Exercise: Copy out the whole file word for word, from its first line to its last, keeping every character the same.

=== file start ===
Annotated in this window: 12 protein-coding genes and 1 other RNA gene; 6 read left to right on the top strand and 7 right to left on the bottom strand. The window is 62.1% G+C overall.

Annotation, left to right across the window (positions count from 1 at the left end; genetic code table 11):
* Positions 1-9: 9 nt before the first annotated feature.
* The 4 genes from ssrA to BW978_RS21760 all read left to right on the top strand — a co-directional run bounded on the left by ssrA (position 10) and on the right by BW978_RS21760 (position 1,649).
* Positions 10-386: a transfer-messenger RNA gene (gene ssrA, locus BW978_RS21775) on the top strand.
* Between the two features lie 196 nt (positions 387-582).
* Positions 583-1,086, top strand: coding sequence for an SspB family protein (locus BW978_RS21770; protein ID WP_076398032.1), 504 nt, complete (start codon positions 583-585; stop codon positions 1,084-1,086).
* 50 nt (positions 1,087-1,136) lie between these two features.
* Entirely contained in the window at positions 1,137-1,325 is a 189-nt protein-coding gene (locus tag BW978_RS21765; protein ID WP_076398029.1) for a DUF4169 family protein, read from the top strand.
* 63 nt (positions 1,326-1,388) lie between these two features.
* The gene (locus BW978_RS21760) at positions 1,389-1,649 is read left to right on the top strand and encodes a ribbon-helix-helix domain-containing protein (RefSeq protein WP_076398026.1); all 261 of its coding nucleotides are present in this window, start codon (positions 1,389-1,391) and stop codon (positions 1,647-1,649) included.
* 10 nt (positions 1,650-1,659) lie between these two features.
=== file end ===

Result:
Annotated in this window: 12 protein-coding genes and 1 other RNA gene; 6 read left to right on the top strand and 7 right to left on the bottom strand. The window is 62.1% G+C overall.

Annotation, left to right across the window (positions count from 1 at the left end; genetic code table 11):
* Positions 1-9: 9 nt before the first annotated feature.
* The 4 genes from ssrA to BW978_RS21760 all read left to right on the top strand — a co-directional run bounded on the left by ssrA (position 10) and on the right by BW978_RS21760 (position 1,649).
* Positions 10-386: a transfer-messenger RNA gene (gene ssrA, locus BW978_RS21775) on the top strand.
* Between the two features lie 196 nt (positions 387-582).
* Positions 583-1,086, top strand: coding sequence for an SspB family protein (locus BW978_RS21770; protein ID WP_076398032.1), 504 nt, complete (start codon positions 583-585; stop codon positions 1,084-1,086).
* 50 nt (positions 1,087-1,136) lie between these two features.
* Entirely contained in the window at positions 1,137-1,325 is a 189-nt protein-coding gene (locus tag BW978_RS21765; protein ID WP_076398029.1) for a DUF4169 family protein, read from the top strand.
* 63 nt (positions 1,326-1,388) lie between these two features.
* The gene (locus BW978_RS21760) at positions 1,389-1,649 is read left to right on the top strand and encodes a ribbon-helix-helix domain-containing protein (RefSeq protein WP_076398026.1); all 261 of its coding nucleotides are present in this window, start codon (positions 1,389-1,391) and stop codon (positions 1,647-1,649) included.
* 10 nt (positions 1,650-1,659) lie between these two features.